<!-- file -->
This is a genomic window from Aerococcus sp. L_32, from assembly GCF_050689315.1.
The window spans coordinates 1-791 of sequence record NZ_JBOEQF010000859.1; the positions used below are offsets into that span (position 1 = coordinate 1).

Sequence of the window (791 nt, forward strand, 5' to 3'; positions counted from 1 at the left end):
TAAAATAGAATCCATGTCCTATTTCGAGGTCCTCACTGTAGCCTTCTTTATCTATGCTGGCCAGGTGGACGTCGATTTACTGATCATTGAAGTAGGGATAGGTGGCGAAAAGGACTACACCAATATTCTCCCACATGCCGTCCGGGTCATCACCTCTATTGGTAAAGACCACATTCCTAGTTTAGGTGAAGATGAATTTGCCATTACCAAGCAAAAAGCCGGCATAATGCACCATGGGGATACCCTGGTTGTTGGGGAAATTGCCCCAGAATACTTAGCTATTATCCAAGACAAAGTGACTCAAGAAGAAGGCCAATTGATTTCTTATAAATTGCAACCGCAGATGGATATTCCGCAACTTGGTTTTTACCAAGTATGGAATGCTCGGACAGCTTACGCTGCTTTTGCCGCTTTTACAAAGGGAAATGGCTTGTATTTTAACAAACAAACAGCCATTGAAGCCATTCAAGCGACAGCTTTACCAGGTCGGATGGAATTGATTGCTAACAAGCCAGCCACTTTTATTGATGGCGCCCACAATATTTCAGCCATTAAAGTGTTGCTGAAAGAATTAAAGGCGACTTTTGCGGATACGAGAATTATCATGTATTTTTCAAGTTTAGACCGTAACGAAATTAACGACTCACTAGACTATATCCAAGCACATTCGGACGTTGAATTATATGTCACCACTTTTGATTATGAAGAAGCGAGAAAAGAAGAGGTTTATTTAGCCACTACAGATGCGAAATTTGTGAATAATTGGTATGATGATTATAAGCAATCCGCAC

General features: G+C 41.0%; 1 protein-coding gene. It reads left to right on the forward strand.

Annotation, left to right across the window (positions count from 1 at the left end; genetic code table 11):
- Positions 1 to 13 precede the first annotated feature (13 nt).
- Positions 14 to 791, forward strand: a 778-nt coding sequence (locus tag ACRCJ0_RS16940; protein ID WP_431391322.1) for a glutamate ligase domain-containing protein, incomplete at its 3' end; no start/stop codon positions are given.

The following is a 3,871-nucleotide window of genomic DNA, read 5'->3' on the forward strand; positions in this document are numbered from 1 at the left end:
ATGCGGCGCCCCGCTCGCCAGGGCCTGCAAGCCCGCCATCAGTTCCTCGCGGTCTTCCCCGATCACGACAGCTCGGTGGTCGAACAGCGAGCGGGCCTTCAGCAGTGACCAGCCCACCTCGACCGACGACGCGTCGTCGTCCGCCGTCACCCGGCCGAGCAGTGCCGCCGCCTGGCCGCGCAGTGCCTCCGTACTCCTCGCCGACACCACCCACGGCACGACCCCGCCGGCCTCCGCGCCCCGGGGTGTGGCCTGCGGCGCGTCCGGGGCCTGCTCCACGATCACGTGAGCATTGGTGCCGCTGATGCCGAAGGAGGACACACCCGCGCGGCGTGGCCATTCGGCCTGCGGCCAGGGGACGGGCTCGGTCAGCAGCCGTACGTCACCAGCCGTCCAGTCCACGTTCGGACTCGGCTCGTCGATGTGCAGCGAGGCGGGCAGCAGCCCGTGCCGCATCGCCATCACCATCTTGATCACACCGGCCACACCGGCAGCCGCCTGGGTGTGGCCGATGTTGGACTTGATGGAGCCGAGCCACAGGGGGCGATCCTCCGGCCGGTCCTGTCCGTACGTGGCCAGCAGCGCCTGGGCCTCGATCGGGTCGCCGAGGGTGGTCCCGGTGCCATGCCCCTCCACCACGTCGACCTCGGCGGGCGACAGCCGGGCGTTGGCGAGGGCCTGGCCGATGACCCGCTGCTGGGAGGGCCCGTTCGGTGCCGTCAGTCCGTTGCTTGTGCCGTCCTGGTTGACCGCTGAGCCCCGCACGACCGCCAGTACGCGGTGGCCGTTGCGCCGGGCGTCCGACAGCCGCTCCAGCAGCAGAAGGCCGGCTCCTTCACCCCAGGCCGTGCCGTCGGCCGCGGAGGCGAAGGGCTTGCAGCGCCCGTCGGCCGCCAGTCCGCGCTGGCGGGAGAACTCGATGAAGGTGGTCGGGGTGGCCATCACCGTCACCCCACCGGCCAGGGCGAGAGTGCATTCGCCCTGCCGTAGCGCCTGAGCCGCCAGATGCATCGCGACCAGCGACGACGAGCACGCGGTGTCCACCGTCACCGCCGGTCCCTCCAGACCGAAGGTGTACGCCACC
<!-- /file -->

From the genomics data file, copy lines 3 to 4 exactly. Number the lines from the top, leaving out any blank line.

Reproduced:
Sequence of the window (791 nt, forward strand, 5' to 3'; positions counted from 1 at the left end):
TAAAATAGAATCCATGTCCTATTTCGAGGTCCTCACTGTAGCCTTCTTTATCTATGCTGGCCAGGTGGACGTCGATTTACTGATCATTGAAGTAGGGATAGGTGGCGAAAAGGACTACACCAATATTCTCCCACATGCCGTCCGGGTCATCACCTCTATTGGTAAAGACCACATTCCTAGTTTAGGTGAAGATGAATTTGCCATTACCAAGCAAAAAGCCGGCATAATGCACCATGGGGATACCCTGGTTGTTGGGGAAATTGCCCCAGAATACTTAGCTATTATCCAAGACAAAGTGACTCAAGAAGAAGGCCAATTGATTTCTTATAAATTGCAACCGCAGATGGATATTCCGCAACTTGGTTTTTACCAAGTATGGAATGCTCGGACAGCTTACGCTGCTTTTGCCGCTTTTACAAAGGGAAATGGCTTGTATTTTAACAAACAAACAGCCATTGAAGCCATTCAAGCGACAGCTTTACCAGGTCGGATGGAATTGATTGCTAACAAGCCAGCCACTTTTATTGATGGCGCCCACAATATTTCAGCCATTAAAGTGTTGCTGAAAGAATTAAAGGCGACTTTTGCGGATACGAGAATTATCATGTATTTTTCAAGTTTAGACCGTAACGAAATTAACGACTCACTAGACTATATCCAAGCACATTCGGACGTTGAATTATATGTCACCACTTTTGATTATGAAGAAGCGAGAAAAGAAGAGGTTTATTTAGCCACTACAGATGCGAAATTTGTGAATAATTGGTATGATGATTATAAGCAATCCGCAC